Do try Gordon’s. No not the famous London Gin, although with a tonic water and a slice of lime there’s nothing quite like it after a challenging day at the typewriter…but Gordon’s Wine Bar. Gordon’s is an institution for those in the know. Situated in Villiers Street next to London’s Charing Cross Station, this place is a temple to the Oily Rag. An unassuming door hard on the street and a disarmingly simple enamel sign give no clue to the delights within. It always looks closed – closed as in ‘not open for trade’ from this angle – try the handle and the door swings inwards to reveal some huge and tatty posters on the wall and a near vertical flight of stairs leading down to where the serious business takes place. Wow! This place is humming! Crushed with people from all walks of life but rumoured to have once been the favoured watering hole of the security services –
“Where’s Bond?” asked ‘M’ wearily,
“Oh probably down at Gordon’s with a floozie” replied a secretary…
well, it could have happened!
A Gordon’s, it’s not only tourists who are beginning to discover its delights, but couples who probably shouldn’t be there and lone drinkers thoughtfully toying with bottles of something red – and French. And men whom it might be better if you didn’t speak to, unless you want a tip for the 4.30 at Kempton Park…or need someone ‘taking care of’.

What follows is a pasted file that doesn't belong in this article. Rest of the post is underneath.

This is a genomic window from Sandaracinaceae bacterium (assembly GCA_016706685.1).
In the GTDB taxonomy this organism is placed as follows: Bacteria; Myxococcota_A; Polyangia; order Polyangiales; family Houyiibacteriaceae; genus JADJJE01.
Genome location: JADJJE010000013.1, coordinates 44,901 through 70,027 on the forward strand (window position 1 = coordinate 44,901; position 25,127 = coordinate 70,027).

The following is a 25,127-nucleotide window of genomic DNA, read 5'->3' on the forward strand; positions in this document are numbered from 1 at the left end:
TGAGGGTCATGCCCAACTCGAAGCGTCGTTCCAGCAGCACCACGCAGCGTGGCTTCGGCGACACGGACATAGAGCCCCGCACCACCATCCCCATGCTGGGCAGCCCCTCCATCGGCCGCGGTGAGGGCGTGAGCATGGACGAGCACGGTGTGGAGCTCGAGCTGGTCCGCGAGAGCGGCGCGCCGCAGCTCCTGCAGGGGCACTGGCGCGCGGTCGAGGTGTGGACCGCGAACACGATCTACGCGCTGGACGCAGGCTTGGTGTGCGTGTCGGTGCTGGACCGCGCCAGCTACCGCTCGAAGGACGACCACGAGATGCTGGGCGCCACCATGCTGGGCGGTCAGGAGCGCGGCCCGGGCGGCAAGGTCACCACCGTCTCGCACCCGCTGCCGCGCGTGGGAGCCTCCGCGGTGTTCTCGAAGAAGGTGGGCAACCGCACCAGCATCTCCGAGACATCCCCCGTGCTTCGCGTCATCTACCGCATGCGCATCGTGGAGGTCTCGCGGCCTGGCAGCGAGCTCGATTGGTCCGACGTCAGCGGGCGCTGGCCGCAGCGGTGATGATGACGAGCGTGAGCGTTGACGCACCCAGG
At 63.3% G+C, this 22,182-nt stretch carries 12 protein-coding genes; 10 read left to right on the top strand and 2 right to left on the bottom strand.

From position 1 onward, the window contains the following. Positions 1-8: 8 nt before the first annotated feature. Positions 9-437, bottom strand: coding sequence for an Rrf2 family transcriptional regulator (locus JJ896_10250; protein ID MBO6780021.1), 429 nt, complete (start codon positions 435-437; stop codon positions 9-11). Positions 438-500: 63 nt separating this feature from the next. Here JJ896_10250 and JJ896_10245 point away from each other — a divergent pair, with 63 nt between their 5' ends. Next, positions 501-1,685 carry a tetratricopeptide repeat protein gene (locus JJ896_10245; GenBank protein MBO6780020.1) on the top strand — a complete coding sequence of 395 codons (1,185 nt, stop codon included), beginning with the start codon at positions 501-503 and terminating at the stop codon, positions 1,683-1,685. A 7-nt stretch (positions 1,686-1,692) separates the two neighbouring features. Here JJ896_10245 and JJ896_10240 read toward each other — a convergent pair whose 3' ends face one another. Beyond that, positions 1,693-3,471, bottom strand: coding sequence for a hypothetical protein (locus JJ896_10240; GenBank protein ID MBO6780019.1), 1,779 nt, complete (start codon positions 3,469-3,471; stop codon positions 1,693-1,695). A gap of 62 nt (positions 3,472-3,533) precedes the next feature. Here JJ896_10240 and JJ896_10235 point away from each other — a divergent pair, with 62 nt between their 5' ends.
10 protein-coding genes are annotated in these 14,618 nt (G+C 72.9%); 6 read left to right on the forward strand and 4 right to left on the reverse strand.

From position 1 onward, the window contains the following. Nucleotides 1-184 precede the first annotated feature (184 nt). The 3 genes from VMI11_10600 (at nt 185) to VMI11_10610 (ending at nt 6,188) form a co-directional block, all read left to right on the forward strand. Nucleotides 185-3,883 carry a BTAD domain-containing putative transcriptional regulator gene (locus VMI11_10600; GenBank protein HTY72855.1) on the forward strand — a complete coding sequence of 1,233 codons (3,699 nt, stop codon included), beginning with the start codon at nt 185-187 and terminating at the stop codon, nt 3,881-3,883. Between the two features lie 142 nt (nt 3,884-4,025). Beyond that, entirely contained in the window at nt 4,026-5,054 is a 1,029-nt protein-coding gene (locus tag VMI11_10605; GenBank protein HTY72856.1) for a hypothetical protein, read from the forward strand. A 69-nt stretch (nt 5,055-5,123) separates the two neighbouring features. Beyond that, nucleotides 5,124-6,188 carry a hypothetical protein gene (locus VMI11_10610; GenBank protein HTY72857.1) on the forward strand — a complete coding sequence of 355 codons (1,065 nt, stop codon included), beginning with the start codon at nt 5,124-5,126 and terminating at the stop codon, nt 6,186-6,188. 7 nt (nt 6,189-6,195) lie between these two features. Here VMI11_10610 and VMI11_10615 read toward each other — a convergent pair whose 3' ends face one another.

You see Gordon’s is a wine bar. It sells wine and port and sherry and not a lot else. By the glass, by the bottle, by the magnum. You feel as if you really are drinking in a ‘cave’ too, for after you’ve bought your bottle and received the requisite number of glasses you pass from the bar area to a series of inter-connected low-vaulted chambers and if you’re lucky, find a seat. There you can people watch and so the hours pass with no sense of time whatsover. The place is candle-lit, not in some hugely romantic way but in the practical sense, augmented by some very low powered electric light bulbs. There are no windows and thus no reference to time of day. The peeling emulsion paint on the brick vaults has long since rejected its substrate and has developed a rather pleasing patina of gentle decay. Intriguing paintings and ancient advertising posters adorn the walls, some so stained from years of being exposed to cigar, cigarette and pipe tobacco fumes, that their images are barely discernable. This place has an atmosphere unlike any other drinking establishment in London.
Gordon’s decays delightfully – and positively, because it is kept vibrant by the passage of human beings with their conversations, their trysts and their indiscretions.
If you’re in London, and if ever you have an afternoon – or even an hour to kill, try Gordon’s
- John Dudley